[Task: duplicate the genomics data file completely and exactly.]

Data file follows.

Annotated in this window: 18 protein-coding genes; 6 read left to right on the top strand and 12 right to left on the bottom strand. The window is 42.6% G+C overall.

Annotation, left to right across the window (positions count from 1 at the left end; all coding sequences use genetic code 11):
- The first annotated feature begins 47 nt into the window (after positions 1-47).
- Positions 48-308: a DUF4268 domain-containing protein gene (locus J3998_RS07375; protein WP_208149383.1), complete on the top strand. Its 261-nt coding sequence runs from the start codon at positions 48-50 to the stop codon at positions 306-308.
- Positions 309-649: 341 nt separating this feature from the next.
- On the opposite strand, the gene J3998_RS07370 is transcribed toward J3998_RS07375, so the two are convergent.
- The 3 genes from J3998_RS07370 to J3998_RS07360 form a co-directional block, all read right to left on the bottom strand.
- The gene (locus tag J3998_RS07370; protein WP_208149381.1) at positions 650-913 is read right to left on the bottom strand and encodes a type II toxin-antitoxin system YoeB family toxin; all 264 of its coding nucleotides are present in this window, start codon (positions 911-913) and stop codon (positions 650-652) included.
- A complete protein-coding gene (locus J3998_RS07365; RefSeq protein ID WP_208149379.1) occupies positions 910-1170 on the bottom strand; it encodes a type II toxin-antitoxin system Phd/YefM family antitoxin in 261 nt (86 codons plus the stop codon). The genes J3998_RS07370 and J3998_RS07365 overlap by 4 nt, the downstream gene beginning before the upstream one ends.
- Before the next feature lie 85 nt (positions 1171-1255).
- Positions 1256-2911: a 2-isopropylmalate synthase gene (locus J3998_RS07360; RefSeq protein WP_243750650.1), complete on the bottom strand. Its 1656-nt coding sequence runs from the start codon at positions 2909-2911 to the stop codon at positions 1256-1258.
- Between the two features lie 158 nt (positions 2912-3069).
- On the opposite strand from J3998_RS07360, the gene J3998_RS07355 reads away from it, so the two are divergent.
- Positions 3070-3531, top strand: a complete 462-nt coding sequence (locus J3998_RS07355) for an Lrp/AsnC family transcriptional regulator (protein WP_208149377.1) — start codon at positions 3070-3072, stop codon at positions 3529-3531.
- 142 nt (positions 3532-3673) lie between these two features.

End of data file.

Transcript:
Annotated in this window: 18 protein-coding genes; 6 read left to right on the top strand and 12 right to left on the bottom strand. The window is 42.6% G+C overall.

Annotation, left to right across the window (positions count from 1 at the left end; all coding sequences use genetic code 11):
- The first annotated feature begins 47 nt into the window (after positions 1-47).
- Positions 48-308: a DUF4268 domain-containing protein gene (locus J3998_RS07375; protein WP_208149383.1), complete on the top strand. Its 261-nt coding sequence runs from the start codon at positions 48-50 to the stop codon at positions 306-308.
- Positions 309-649: 341 nt separating this feature from the next.
- On the opposite strand, the gene J3998_RS07370 is transcribed toward J3998_RS07375, so the two are convergent.
- The 3 genes from J3998_RS07370 to J3998_RS07360 form a co-directional block, all read right to left on the bottom strand.
- The gene (locus tag J3998_RS07370; protein WP_208149381.1) at positions 650-913 is read right to left on the bottom strand and encodes a type II toxin-antitoxin system YoeB family toxin; all 264 of its coding nucleotides are present in this window, start codon (positions 911-913) and stop codon (positions 650-652) included.
- A complete protein-coding gene (locus J3998_RS07365; RefSeq protein ID WP_208149379.1) occupies positions 910-1170 on the bottom strand; it encodes a type II toxin-antitoxin system Phd/YefM family antitoxin in 261 nt (86 codons plus the stop codon). The genes J3998_RS07370 and J3998_RS07365 overlap by 4 nt, the downstream gene beginning before the upstream one ends.
- Before the next feature lie 85 nt (positions 1171-1255).
- Positions 1256-2911: a 2-isopropylmalate synthase gene (locus J3998_RS07360; RefSeq protein WP_243750650.1), complete on the bottom strand. Its 1656-nt coding sequence runs from the start codon at positions 2909-2911 to the stop codon at positions 1256-1258.
- Between the two features lie 158 nt (positions 2912-3069).
- On the opposite strand from J3998_RS07360, the gene J3998_RS07355 reads away from it, so the two are divergent.
- Positions 3070-3531, top strand: a complete 462-nt coding sequence (locus J3998_RS07355) for an Lrp/AsnC family transcriptional regulator (protein WP_208149377.1) — start codon at positions 3070-3072, stop codon at positions 3529-3531.
- 142 nt (positions 3532-3673) lie between these two features.